In deep reverence and gratitude to Paul Hewson, David Evans, Adam Clayton and Larry Mullen, Jr.
I peek out my bedroom window and see the headlights in my driveway. There is no hesitation as I walk down the hall, glance over my shoulder, and announce: “Case is here. Be back later.”
Casey’s car feels like freedom. She already has all four windows down on the Chevette. On these humid summer nights, traveling down the road too fast, we feel blown by the wind. With U2 blaring, we don’t need to talk, don’t really want to. The music is enough to communicate exactly what we’re feeling.
“Streets” has a slow build. It starts out sounding like a church organ then builds to a congregation of guitar chords, rejoicing. It feels like God is in the car with us, proclaiming that it’s okay to forget ourselves, even if only for a little while.
Casey keeps time with her gear shift, the car lurching with each drumbeat as she navigates our town’s streets while heading for the highway. It’s all I can do not to jump out of my seat as we accelerate, the big city lights twinkling in the distance. We cruise on I-55, ride the curve, then suddenly our world opens up and my heart breaks slightly at the beauty of the Chicago skyline. The music thrums along, and I’m out of that space where I feel small. The city tears down my walls and heals my soul.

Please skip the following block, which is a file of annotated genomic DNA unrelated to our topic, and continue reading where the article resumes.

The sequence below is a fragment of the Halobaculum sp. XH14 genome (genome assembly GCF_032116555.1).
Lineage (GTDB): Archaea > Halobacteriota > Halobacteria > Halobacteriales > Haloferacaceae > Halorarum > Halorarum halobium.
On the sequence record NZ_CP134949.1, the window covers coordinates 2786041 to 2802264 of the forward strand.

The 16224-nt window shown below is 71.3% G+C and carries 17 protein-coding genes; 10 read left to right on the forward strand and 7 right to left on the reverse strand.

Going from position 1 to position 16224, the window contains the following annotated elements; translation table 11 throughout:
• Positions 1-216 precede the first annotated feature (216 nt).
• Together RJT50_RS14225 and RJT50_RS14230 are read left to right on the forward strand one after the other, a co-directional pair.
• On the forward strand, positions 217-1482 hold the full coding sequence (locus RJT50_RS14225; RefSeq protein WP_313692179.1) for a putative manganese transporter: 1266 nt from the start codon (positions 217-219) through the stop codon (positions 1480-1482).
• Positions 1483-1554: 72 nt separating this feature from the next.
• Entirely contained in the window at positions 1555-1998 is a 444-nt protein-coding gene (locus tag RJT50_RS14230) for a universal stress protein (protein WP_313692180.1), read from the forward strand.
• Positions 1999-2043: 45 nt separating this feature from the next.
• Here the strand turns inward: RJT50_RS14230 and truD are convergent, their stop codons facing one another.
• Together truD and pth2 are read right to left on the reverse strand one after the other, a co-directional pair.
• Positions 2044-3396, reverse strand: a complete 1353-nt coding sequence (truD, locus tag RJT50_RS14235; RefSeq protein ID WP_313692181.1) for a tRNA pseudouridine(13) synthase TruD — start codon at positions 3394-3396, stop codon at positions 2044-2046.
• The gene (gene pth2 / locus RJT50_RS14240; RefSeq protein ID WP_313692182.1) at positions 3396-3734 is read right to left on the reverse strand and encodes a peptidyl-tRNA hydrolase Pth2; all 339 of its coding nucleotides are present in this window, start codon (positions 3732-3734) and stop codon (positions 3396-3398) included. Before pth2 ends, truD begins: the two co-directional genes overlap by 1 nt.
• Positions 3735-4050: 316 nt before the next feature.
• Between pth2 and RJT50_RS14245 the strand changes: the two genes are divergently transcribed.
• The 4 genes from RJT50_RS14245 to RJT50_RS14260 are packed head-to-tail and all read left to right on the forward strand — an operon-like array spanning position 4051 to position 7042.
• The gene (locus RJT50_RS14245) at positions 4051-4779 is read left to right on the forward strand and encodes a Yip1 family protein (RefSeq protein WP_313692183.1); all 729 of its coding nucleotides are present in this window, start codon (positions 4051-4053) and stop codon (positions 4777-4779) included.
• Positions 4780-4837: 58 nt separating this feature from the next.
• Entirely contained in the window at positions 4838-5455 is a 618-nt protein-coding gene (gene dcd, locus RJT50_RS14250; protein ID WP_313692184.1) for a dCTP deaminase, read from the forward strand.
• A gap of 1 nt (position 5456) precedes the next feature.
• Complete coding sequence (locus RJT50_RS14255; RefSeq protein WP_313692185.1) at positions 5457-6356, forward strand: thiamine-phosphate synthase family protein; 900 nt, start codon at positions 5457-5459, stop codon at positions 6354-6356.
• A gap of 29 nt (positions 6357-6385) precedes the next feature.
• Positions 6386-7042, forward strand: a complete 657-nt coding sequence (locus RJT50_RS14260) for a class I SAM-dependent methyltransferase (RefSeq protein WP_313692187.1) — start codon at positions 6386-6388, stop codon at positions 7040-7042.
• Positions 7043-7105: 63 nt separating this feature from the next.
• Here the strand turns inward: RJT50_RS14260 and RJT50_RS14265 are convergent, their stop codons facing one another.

Even though it’s nighttime, the lights shine so brightly it feels like sunlight on my face.
Now we’re on Lake Shore Drive going past Soldier Field, the museums, the Wrigley building, Hancock, the Sears Tower. They all shine like liberty.
We don’t have anywhere to go. We just want to drive, leave our small town, small lives, and big fears behind us. It feels like starting over, like we’re on the edge of something great and powerful and limitless. We have in our hands a blank map, the streets ready to be named, the land ready to be discovered and tamed.
On these nights I always wonder, what would happen if we just keep on driving?